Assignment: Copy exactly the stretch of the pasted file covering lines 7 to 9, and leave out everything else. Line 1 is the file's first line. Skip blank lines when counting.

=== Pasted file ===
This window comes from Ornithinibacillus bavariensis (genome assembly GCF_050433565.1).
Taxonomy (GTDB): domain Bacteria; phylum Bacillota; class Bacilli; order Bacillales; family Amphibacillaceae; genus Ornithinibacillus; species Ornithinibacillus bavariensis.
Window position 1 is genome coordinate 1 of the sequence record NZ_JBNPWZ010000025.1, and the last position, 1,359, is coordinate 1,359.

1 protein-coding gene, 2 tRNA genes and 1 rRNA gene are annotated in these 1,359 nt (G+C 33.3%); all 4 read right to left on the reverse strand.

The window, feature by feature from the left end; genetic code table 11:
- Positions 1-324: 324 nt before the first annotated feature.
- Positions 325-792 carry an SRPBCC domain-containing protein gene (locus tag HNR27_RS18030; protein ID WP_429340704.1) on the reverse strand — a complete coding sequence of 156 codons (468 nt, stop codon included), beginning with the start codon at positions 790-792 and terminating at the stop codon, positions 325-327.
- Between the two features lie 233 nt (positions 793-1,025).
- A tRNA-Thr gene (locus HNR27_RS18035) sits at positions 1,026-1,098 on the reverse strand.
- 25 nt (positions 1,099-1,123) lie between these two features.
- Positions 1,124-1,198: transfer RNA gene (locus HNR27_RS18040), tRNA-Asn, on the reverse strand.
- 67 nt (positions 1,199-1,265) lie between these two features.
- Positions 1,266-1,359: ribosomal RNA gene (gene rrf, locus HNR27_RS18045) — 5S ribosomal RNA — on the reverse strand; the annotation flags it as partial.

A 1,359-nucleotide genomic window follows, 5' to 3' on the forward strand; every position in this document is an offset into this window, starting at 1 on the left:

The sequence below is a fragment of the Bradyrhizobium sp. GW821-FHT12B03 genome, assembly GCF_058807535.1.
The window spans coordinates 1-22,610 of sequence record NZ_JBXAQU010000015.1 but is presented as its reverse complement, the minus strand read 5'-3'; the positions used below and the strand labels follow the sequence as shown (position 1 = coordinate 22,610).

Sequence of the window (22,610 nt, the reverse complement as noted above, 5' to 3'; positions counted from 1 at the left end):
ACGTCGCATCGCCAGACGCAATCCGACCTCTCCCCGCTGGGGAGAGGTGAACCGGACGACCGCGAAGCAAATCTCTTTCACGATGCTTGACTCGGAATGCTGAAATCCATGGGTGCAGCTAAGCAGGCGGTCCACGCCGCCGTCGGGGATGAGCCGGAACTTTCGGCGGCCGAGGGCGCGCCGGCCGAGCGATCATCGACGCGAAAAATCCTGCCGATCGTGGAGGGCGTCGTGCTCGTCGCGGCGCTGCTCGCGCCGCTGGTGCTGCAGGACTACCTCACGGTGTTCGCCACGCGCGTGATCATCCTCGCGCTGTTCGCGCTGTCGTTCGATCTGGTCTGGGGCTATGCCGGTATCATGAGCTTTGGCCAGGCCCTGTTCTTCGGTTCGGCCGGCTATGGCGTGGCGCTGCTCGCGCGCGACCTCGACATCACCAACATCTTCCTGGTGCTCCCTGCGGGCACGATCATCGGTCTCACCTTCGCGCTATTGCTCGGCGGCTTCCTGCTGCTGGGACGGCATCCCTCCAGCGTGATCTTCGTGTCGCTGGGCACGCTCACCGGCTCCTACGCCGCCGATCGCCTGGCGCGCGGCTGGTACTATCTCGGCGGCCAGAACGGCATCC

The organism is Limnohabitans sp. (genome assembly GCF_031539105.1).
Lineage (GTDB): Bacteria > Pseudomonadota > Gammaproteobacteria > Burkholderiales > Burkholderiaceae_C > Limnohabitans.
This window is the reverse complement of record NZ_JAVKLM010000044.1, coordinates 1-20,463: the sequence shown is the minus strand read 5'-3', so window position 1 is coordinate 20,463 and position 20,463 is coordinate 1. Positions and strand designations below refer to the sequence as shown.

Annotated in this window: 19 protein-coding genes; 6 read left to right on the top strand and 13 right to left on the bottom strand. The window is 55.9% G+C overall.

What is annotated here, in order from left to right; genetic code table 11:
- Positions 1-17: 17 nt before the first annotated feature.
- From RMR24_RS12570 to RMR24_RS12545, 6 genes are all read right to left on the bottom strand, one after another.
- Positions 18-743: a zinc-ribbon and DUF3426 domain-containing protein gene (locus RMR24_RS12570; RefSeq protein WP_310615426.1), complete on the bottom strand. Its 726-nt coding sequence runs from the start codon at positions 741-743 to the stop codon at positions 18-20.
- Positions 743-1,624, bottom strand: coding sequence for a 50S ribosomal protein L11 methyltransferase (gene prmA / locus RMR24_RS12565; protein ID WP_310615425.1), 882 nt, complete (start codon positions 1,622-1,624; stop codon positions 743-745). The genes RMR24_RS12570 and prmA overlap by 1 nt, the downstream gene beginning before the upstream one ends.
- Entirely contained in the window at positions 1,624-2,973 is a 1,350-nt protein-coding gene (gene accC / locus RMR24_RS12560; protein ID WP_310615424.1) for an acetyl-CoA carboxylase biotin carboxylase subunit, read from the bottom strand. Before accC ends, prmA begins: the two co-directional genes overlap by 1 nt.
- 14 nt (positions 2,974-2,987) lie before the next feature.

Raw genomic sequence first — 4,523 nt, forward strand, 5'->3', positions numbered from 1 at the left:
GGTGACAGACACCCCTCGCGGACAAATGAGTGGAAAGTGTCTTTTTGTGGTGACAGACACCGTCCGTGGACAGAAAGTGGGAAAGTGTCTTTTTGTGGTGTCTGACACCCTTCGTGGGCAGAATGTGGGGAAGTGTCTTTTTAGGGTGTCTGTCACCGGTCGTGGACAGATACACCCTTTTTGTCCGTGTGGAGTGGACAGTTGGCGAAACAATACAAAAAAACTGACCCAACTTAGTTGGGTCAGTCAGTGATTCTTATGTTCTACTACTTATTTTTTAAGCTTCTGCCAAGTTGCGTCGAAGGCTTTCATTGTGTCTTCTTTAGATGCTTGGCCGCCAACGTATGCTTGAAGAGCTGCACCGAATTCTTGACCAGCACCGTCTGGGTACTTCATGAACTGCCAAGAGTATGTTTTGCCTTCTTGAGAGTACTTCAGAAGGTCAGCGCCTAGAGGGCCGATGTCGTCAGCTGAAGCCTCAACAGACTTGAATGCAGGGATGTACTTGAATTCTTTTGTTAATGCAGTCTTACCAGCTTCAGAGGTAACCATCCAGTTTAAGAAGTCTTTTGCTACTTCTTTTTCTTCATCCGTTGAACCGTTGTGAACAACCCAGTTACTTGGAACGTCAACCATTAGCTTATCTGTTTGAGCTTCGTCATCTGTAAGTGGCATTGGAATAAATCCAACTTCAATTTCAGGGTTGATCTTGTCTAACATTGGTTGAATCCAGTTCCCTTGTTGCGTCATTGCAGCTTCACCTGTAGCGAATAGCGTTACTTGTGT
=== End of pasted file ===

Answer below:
- Positions 325-792 carry an SRPBCC domain-containing protein gene (locus tag HNR27_RS18030; protein ID WP_429340704.1) on the reverse strand — a complete coding sequence of 156 codons (468 nt, stop codon included), beginning with the start codon at positions 790-792 and terminating at the stop codon, positions 325-327.
- Between the two features lie 233 nt (positions 793-1,025).
- A tRNA-Thr gene (locus HNR27_RS18035) sits at positions 1,026-1,098 on the reverse strand.